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Vowel Length From Latin to Romance

By Michele Loporcaro

This book "draws on extensive empirical data, including from lesser known varieties" and "puts forward a new account of a well-known diachronic phenomenon."


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Letter Writing and Language Change

Edited By Anita Auer, Daniel Schreier, and Richard J. Watts

This book "challenges the assumption that there is only one 'legitimate' and homogenous form of English or of any other language" and "supports the view of different/alternative histories of the English language and will appeal to readers who are skeptical of 'standard' language ideology."


Academic Paper


Title: Examining Linguistic Relativity Hypothesis as One of the Main Views on the Relationship Between Language and Thought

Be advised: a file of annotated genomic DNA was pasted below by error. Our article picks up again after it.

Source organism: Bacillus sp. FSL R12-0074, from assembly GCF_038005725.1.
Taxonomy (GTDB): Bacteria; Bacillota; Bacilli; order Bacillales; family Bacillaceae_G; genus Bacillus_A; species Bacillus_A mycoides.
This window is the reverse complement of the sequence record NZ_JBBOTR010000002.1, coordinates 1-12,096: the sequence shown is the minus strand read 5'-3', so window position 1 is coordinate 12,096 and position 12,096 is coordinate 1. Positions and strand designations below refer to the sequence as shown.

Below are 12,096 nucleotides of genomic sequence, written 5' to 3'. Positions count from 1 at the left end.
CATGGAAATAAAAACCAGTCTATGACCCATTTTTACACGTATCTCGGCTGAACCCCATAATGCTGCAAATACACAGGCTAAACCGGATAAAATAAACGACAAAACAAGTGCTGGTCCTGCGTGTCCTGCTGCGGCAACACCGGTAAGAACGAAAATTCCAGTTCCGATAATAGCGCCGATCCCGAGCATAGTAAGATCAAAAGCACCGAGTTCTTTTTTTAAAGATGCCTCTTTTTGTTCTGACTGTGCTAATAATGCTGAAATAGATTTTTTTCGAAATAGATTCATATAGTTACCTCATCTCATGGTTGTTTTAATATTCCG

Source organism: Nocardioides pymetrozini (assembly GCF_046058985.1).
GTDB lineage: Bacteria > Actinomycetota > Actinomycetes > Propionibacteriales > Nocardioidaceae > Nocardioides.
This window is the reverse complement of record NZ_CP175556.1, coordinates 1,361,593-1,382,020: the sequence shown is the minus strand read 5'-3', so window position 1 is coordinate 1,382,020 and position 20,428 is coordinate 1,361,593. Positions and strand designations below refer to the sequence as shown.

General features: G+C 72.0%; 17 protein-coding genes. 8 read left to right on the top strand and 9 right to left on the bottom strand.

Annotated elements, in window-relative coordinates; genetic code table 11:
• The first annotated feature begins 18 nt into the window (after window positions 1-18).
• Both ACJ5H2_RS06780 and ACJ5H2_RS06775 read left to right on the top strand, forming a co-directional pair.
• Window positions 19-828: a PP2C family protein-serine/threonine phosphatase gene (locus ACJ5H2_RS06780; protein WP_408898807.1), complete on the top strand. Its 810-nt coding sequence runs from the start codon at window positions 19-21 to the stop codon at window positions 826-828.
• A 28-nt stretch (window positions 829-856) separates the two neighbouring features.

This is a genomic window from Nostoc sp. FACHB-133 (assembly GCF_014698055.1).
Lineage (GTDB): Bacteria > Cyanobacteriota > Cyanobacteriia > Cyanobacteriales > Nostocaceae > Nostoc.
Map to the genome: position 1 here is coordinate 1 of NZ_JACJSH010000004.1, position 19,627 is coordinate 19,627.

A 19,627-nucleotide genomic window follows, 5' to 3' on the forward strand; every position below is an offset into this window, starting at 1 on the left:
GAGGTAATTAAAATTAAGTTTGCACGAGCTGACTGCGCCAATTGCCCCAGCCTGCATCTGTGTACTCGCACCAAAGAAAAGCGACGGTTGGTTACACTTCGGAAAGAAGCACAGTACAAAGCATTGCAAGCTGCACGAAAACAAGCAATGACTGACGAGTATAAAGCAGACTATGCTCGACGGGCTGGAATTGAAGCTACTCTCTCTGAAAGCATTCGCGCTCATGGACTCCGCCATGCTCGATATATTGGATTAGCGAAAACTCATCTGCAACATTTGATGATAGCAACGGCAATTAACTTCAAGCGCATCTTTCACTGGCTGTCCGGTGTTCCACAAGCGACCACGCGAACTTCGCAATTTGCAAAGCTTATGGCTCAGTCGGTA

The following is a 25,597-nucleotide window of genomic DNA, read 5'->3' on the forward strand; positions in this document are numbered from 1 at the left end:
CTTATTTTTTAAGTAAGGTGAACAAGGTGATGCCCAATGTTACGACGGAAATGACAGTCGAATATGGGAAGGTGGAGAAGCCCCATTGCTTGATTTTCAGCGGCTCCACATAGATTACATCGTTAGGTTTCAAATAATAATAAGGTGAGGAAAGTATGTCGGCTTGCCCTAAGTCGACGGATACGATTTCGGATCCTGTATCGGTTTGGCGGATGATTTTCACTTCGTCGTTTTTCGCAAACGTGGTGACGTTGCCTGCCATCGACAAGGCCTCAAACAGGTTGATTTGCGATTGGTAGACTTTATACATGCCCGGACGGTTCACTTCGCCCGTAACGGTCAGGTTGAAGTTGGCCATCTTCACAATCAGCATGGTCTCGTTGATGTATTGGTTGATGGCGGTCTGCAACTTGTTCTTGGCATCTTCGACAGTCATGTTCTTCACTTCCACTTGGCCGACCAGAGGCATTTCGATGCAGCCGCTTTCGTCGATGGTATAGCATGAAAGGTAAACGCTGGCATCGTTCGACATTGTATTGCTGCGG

Author: Iman Tohidian
Email: click here TO access email
Institution: University of Kashan
Linguistic Field: Cognitive Science; Philosophy of Language; Psycholinguistics
Abstract: One of those features that set human societies apart from animal societies is the use of language. Language is a vital part of every human culture and is a powerful social tool that we master at an early age. A second feature of humans is our ability to solve complex problems. For centuries philosophers have questioned whether these two abilities are related and, if so, what the nature of the relationship between language and thought is. At the beginning of the last century psychologists joined this debate and it is a topic that is currently generating a lot of research. Another factor in the study of language and thought is the role of culture. When we study a language from another country we see that it is not just the words and grammar that are different but the customs and traditions as well. Even the ideas of that culture and the way of dealing with life can be different. There are a number of views on the nature of the relationship between language and thought. But here we are going to explore one of those views, the linguistic relativity hypothesis (LRH), concerning that the language a speaker uses influences the way the speaker thinks.
Type: Individual Paper
Status: Completed


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